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Forty Years of Starlight

Forty Years of Starlight

The last time a Rose Festival Starlight Run took place in Portland without Larry Merrifield in it, there was no I-205 bridge.

Merrifield, 56, first ran Starlight as a 15-year-old Lincoln High School sophomore in 1983. That was the fifth edition of the Starlight Run, which has preceded the Rose Festival Starlight Parade on the first Saturday night of the Portland Rose Festival since 1979.

Merrifield remembers the 1983 Starlight Run as the second organized footrace he ever entered. His first was the Run Between the States on May 15, 1983, part of a celebration of the recently completed Glenn Jackson Bridge linking the Washington and Oregon segments of I-205.

A Portland native and a prolific competitive runner—he has a stash of some 500+ bibs from races he has run—Merrifield counts it as a point of pride that he does Starlight every year. This year's event on June 1 will mark the 40th consecutive Starlight Run for him, his longest such streak with any local race.

"You do it because the Rose Festival is part of the DNA of Portland," he says. "It's what makes you a Portlander."

The Starlight Run follows the route of the Starlight Parade just before the parade, with crowds lining the streets. Merrifield recalls that the crowds were part of the original appeal of Starlight.

"As a runner you weren't going to get so many people screaming at you anywhere else," he says.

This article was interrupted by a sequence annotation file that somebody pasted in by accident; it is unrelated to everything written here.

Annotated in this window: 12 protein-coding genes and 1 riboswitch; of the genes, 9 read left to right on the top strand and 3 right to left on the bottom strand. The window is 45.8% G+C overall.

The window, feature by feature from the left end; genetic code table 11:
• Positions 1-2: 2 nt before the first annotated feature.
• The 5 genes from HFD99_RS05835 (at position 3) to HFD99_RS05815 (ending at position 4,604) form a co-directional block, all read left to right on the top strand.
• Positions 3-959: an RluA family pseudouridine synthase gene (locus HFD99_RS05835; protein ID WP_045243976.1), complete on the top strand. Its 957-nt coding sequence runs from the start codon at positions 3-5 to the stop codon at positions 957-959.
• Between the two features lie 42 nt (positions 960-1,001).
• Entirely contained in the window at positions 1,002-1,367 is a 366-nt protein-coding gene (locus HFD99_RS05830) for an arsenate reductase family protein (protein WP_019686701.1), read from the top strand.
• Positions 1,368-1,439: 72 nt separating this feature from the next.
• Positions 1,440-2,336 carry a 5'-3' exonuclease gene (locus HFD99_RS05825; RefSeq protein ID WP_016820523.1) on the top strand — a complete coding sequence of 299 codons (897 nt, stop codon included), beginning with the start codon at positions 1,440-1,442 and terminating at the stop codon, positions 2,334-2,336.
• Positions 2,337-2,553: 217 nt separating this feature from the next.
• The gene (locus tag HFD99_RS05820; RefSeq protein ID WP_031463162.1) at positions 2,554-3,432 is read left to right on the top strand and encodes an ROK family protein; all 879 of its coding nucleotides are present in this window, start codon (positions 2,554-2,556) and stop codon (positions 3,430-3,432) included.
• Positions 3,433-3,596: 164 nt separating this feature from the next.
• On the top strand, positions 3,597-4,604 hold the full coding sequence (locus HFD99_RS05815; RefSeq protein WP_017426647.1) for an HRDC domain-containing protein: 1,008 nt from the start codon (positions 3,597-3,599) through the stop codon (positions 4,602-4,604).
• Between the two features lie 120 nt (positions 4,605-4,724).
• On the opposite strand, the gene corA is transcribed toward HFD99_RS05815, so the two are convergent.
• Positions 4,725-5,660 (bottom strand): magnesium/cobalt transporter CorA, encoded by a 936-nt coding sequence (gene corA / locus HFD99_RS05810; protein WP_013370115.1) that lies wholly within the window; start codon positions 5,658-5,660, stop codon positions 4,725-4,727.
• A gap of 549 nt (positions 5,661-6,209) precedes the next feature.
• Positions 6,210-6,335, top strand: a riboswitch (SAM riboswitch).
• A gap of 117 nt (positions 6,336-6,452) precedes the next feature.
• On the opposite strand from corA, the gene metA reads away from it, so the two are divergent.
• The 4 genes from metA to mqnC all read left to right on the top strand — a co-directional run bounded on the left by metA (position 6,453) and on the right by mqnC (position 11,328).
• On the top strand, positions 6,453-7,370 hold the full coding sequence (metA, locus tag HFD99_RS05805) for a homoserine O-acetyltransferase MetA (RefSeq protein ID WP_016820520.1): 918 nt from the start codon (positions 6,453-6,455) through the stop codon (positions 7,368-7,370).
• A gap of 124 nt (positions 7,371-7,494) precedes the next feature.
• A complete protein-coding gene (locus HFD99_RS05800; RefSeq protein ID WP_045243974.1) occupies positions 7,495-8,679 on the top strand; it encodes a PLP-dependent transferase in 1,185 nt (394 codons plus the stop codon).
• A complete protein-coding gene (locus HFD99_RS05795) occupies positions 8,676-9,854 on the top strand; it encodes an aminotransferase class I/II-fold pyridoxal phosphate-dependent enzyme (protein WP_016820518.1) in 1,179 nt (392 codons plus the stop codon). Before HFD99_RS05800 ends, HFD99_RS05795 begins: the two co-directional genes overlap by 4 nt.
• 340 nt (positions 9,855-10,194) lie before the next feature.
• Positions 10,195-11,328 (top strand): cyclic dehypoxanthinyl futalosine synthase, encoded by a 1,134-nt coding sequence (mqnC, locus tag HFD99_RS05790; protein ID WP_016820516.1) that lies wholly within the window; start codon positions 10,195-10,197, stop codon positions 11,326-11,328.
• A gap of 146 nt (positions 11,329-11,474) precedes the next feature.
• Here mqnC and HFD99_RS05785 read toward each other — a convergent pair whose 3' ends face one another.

Merrifield thinks of Starlight as a celebration of this very active city, and the first race of the summer.

"It always takes place on a warm summer evening, the first evening race of the summer."

While there was never any prize money for the Starlight Run, Merrifield remembers it being very competitive in the early years. His best ever finish was 5th, good enough to get mentioned in the Oregonian with the four finishers ahead of him. The prizes that were given out to top finishers, he recalls, were gift certificates from a list of now long-gone Portland businesses.

During his college years at the University of Oregon, Merrifield would drive up from Eugene just to run Starlight, then drive right back down to Eugene to compete in an 8K called "The Race" the following morning. If all goes well this year, he plans to attempt something he's never done before: run the Helvetia Half Marathon in the morning and Starlight in the evening.

Merrifield has no plans to break his Starlight streak anytime soon. He'll be surrounded this year as always by 30 or 40 friends of his from the Portland running community who have been at it nearly as long as he has.

"It would be weird if I didn't do it," he says. "It's a way to celebrate some of us still running all these years later."


Click here to learn more about the 2024 Starlight Run and sign up to take part in this unique part of the Rose Festival alongside Larry Merrifield.


Larry Merrifield was last able to beat his son Max to the finish of the Starlight Run in 2018, Larry's 36th Starlight.



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